Hunting the beast with five “i”s – institutionalization
To me, the word institutionalization rolls off the tongue the same way that fingernails roll off a chalkboard. It’s a word so long that I get annoyed with typing it when I’m well less than halfway through. So, here I’ll call it “inst.” It’s my blog – and I’m no masochist.
As much as I don’t like the word, inst is the holy grail of our improvement work in the ASSIST Project. But when we escape our bubble of the health care improvement world, it’s likely people won’t know what we’re talking about when we use the word. Don’t believe me? Try inserting it into your next cocktail party conversation and see how things go. Understanding inst gets to the nub of why USAID has spent millions over decades trying to make it happen all around the low- and middle-income world. Here’s a metaphor that helps me get it.
Let’s say ASSIST (or its predecessors HCI, QAP I, II and III, and PRICOR I and II) was asked to put out a fire in the maternity unit of a hospital. We come in with our fire extinguishers and hoses and ask all hospital staff we see to fill water buckets and remove gas bottles and patients from the burning rooms. Hopefully, we succeed and there’s no more fire. Of course, we want the absence of fire to be sustained, so we ask the staff to watch the embers and have water buckets and fire extinguishers ready, just in case. But if we did nothing else, we wouldn’t be helping the hospital in the long run.
So, we show the hospital how to install smoke detectors and a sprinkler system and install fire hoses and extinguishers throughout the whole facility. And we help them train staff to fight fires and evacuate and make sure they have regular drills when we’re gone to ensure the system continues to work. We also work with the district fire department too. So if another fire starts later – not in the maternity ward but in, say, the surgical unit – it will be put out, just as we helped put out the maternity ward fire, and the whole hospital won’t burn down.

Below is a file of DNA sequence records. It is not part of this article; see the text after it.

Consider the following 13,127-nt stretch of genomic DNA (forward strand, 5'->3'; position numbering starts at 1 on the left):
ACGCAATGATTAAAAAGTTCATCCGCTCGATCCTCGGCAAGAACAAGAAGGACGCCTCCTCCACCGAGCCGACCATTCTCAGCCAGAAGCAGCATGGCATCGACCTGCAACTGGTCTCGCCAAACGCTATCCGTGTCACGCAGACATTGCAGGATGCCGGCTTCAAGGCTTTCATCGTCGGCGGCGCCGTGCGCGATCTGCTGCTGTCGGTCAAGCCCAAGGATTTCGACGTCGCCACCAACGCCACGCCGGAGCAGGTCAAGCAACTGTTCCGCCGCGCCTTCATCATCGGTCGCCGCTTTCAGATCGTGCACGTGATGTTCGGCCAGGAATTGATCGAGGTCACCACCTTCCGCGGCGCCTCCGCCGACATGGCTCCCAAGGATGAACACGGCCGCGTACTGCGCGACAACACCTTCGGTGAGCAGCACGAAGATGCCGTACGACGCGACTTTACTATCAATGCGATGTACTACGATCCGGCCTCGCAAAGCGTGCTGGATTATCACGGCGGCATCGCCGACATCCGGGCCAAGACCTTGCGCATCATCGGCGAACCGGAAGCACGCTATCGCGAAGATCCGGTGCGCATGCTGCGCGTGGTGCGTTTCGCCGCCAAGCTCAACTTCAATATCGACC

Now let’s define those prosaic but confusing terms that scare your potential cocktail party friends away. “Sustaining the gain” is keeping the original fire in the maternity unit completely out. Institutionalization is the system of sprinklers and hoses and smoke detector AND the trained staff who can use them AND the district fire department that’s ready for action. To see if inst exists, we look for those sprinklers and hoses and detectors and make sure they work. We ask the staff if they know which is the business end a fire extinguisher, etc. We also visit the fire department to make sure they are completely ready. We can tell if the inst has worked by asking about the fires in the whole hospital since we left. That’s proof of “sustaining the ability to improve.” We don’t just look in the maternity unit to make sure it’s not burning.
Of course, ASSIST only fights metaphorical fires. But we are often asked to decrease stubbornly high rates of maternal and infant mortality. If we work with front-line clinicians and those who support them – facility managers, district health officers and Ministry of Health officials – we may succeed in improving birth outcomes, which is our first aim. And we would want to see those better birth outcome rates continue (sustaining the gains) or improve. But our larger goal is having clinicians, managers and MOH officials embrace improvement methods and put systems, procedures, organizational structures and budgets in place so they not only sustain good maternal and neonatal health results, but also work on other problems outside pregnancy and childbirth – institutionalization: our five-“i”ed beast.
This is what USAID wants us to do. It’s the international development ideal – a little investment to solve a small problem that leads to building a durable, autonomous solution to a much larger problem.